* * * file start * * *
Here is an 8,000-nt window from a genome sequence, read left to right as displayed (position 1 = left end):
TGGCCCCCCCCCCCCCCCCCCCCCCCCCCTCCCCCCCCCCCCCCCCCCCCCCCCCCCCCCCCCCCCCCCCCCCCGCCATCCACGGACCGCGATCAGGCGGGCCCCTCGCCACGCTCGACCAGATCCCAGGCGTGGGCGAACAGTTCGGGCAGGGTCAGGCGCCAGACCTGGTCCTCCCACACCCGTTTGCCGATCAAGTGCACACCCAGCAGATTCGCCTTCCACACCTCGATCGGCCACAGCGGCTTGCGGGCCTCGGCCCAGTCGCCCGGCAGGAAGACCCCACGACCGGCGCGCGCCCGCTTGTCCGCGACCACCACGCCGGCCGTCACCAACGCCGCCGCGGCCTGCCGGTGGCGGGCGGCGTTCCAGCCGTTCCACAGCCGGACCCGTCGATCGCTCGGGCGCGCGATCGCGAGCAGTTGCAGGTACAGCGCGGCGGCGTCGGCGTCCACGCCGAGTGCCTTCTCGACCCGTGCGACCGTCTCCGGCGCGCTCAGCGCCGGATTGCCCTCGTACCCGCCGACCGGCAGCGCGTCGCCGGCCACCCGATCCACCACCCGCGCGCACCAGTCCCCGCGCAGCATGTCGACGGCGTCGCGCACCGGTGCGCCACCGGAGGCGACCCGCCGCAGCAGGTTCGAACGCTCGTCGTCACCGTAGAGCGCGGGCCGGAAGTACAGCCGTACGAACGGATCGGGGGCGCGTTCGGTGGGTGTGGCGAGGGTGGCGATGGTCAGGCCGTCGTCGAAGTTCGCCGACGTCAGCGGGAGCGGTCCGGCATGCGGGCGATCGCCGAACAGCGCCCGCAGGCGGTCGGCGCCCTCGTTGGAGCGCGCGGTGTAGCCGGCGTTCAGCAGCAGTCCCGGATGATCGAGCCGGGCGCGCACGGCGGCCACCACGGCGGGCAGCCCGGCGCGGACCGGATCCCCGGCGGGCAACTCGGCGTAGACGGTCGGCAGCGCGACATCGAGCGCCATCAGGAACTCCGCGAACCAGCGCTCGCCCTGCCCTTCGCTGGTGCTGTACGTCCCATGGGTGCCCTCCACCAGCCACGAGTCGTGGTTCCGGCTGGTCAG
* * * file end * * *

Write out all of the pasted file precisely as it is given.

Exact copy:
Here is an 8,000-nt window from a genome sequence, read left to right as displayed (position 1 = left end):
TGGCCCCCCCCCCCCCCCCCCCCCCCCCCTCCCCCCCCCCCCCCCCCCCCCCCCCCCCCCCCCCCCCCCCCCCCGCCATCCACGGACCGCGATCAGGCGGGCCCCTCGCCACGCTCGACCAGATCCCAGGCGTGGGCGAACAGTTCGGGCAGGGTCAGGCGCCAGACCTGGTCCTCCCACACCCGTTTGCCGATCAAGTGCACACCCAGCAGATTCGCCTTCCACACCTCGATCGGCCACAGCGGCTTGCGGGCCTCGGCCCAGTCGCCCGGCAGGAAGACCCCACGACCGGCGCGCGCCCGCTTGTCCGCGACCACCACGCCGGCCGTCACCAACGCCGCCGCGGCCTGCCGGTGGCGGGCGGCGTTCCAGCCGTTCCACAGCCGGACCCGTCGATCGCTCGGGCGCGCGATCGCGAGCAGTTGCAGGTACAGCGCGGCGGCGTCGGCGTCCACGCCGAGTGCCTTCTCGACCCGTGCGACCGTCTCCGGCGCGCTCAGCGCCGGATTGCCCTCGTACCCGCCGACCGGCAGCGCGTCGCCGGCCACCCGATCCACCACCCGCGCGCACCAGTCCCCGCGCAGCATGTCGACGGCGTCGCGCACCGGTGCGCCACCGGAGGCGACCCGCCGCAGCAGGTTCGAACGCTCGTCGTCACCGTAGAGCGCGGGCCGGAAGTACAGCCGTACGAACGGATCGGGGGCGCGTTCGGTGGGTGTGGCGAGGGTGGCGATGGTCAGGCCGTCGTCGAAGTTCGCCGACGTCAGCGGGAGCGGTCCGGCATGCGGGCGATCGCCGAACAGCGCCCGCAGGCGGTCGGCGCCCTCGTTGGAGCGCGCGGTGTAGCCGGCGTTCAGCAGCAGTCCCGGATGATCGAGCCGGGCGCGCACGGCGGCCACCACGGCGGGCAGCCCGGCGCGGACCGGATCCCCGGCGGGCAACTCGGCGTAGACGGTCGGCAGCGCGACATCGAGCGCCATCAGGAACTCCGCGAACCAGCGCTCGCCCTGCCCTTCGCTGGTGCTGTACGTCCCATGGGTGCCCTCCACCAGCCACGAGTCGTGGTTCCGGCTGGTCAG